There is a group of people on twitter including some journalists and editors trying to suggest that Adani managed a loan from SBI because of his "alleged" proximity to prime minister Modi. One such editor, recently tweeted an article saying “Adani group, already $10 bn in debt, gets $1 bn loan”…Now, one can only laugh at this kind of statement.

First of all, as clarified to the Bombay Stock Exchange by the Adani group – the loan is not final yet. There is a difference between MOU and final agreement. Here is what Adani has told exchanges.

Adani Enterprises Ltd replied stating "The Company has signed Memorandum of Understanding (''MOU") with State Bank of India ("SBI") wherein SBI has agreed in principle to consider extending financial assistance of an amount upto USD 1 bn for development of Carmichael coal mine. This is, however, subject to SBI's due diligence and internal credit approval and also pursuant to the definitive understanding/agreement to be executed between the parties."

Note the phrase in bold– there will be due diligence by SBI. Raise this issue if they approve the loan without appropriate collateral in place or without being satisfied by the viability of the project. Anyway that’s a technical issue, so we move on.What exactly is this project and how did Adani manage to get this? Let’s take a look at a Reuters story just to put things in perspective

"This project has the potential to be the largest coal mine in Australia and one of the largest in the world," Queensland deputy premier Jeff Seeny said in a statement.
The state's report, which set 190 conditions for Adani to meet, including compensating landholders affected by any harm to water supplies, now goes to Australia's environment minister for a final decision.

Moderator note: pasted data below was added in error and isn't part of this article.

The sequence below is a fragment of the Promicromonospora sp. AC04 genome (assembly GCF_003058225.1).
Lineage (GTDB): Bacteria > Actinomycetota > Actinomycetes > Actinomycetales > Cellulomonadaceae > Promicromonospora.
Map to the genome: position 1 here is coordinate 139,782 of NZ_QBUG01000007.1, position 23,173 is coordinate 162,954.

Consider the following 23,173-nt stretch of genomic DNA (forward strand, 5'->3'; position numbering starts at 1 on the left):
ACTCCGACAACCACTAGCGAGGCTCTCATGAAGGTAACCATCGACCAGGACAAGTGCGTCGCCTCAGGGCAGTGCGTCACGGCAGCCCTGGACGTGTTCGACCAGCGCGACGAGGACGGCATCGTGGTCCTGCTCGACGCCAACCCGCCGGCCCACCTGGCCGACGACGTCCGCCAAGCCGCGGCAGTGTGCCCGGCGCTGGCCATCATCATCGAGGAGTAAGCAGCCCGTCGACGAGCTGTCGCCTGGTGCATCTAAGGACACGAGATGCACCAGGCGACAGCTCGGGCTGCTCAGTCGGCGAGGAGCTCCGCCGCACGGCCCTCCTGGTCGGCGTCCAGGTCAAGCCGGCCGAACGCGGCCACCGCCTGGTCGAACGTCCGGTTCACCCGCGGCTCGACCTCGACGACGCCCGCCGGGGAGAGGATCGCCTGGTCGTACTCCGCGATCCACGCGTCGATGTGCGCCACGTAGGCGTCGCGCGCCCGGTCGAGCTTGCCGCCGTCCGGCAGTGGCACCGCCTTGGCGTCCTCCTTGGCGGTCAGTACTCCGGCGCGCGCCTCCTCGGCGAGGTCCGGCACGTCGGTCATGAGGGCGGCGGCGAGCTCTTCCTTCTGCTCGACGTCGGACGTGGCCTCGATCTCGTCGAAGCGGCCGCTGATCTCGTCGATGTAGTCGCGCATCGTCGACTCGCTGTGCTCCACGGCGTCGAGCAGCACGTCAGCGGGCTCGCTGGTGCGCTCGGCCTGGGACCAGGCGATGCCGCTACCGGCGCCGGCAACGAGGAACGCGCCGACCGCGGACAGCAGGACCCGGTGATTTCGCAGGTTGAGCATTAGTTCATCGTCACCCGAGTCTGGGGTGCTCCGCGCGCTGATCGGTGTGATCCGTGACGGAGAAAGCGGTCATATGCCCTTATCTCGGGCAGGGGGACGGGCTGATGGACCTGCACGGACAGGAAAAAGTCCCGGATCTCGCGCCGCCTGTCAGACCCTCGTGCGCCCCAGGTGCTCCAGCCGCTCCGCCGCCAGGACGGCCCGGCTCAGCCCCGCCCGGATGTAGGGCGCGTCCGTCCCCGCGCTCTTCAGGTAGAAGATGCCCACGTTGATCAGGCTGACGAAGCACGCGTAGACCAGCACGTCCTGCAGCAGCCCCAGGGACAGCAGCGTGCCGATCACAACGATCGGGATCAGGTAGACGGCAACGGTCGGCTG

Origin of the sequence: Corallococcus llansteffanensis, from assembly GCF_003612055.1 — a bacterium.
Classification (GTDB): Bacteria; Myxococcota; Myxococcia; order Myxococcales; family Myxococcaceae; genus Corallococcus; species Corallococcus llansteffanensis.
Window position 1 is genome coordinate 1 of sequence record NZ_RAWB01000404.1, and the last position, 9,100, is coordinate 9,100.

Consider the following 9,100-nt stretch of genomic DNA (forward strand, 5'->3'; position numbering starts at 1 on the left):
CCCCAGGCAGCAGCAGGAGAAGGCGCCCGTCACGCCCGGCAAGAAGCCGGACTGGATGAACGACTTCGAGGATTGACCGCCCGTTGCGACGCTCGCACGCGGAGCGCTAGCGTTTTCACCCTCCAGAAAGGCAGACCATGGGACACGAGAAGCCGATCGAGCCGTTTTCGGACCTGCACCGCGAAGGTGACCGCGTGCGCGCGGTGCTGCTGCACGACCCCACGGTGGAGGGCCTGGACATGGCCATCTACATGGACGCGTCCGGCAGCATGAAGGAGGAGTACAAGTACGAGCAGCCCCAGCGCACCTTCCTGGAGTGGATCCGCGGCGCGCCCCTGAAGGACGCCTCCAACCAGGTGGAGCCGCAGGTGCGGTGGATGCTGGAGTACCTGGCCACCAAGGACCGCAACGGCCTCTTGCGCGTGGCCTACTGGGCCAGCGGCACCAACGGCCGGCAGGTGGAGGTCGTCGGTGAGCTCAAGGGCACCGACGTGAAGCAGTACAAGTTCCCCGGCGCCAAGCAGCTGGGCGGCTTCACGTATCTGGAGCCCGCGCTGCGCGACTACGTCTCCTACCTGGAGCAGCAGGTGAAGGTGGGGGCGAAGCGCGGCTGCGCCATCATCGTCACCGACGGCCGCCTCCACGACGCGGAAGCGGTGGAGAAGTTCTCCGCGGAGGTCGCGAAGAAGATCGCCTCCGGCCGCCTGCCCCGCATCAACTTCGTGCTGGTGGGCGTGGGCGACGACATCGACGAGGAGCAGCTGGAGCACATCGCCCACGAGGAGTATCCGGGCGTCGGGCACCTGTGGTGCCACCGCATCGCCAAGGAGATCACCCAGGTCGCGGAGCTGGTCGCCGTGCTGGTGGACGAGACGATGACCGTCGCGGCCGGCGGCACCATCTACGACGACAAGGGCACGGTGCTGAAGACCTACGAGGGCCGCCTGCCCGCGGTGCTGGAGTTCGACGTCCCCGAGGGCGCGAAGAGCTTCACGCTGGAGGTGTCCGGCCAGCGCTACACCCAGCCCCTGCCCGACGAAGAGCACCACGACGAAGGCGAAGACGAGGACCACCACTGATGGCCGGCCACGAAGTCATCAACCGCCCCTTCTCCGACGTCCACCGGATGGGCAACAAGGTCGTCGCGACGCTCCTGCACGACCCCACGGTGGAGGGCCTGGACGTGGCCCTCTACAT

Now this is a $15 bn project, won by Adani fair and square after meeting 190 conditions set by Australian government and more importantly, this is not in India. Unless you want to brand the entire Australian decision making body also a Modi agent, you would want to believe that there is nothing wrong in winning a contract in Australia

Now coming back to the loan for a group which has a long-term debt of $10 bn – yes, it has – but the group also has a market capitalization of $20 bn!! Ever heard of a concept called the debt/equity ratio? It has a networth of nearly $5 bn. For a power, infra, port conglomerate – this is a reasonably healthy ratio.

For me, the biggest question is “Has Adani ever defaulted on any loan”? – The answer is no.
This is an absolute non issue. If you want to raise bad loan issues, go chase Mr Vijay Mallya –whose Kingfisher Airlines kept getting loans from PSU banks under the tenure of previous governments.

Oh and one more thing, yes Adani group has debt of $10 bn – but 60% of that, or nearly $6 bn is not even raised in India – it’s overseas debt. Go find out all those Adani agents in these countries.

Disclaimer – These are my personal views.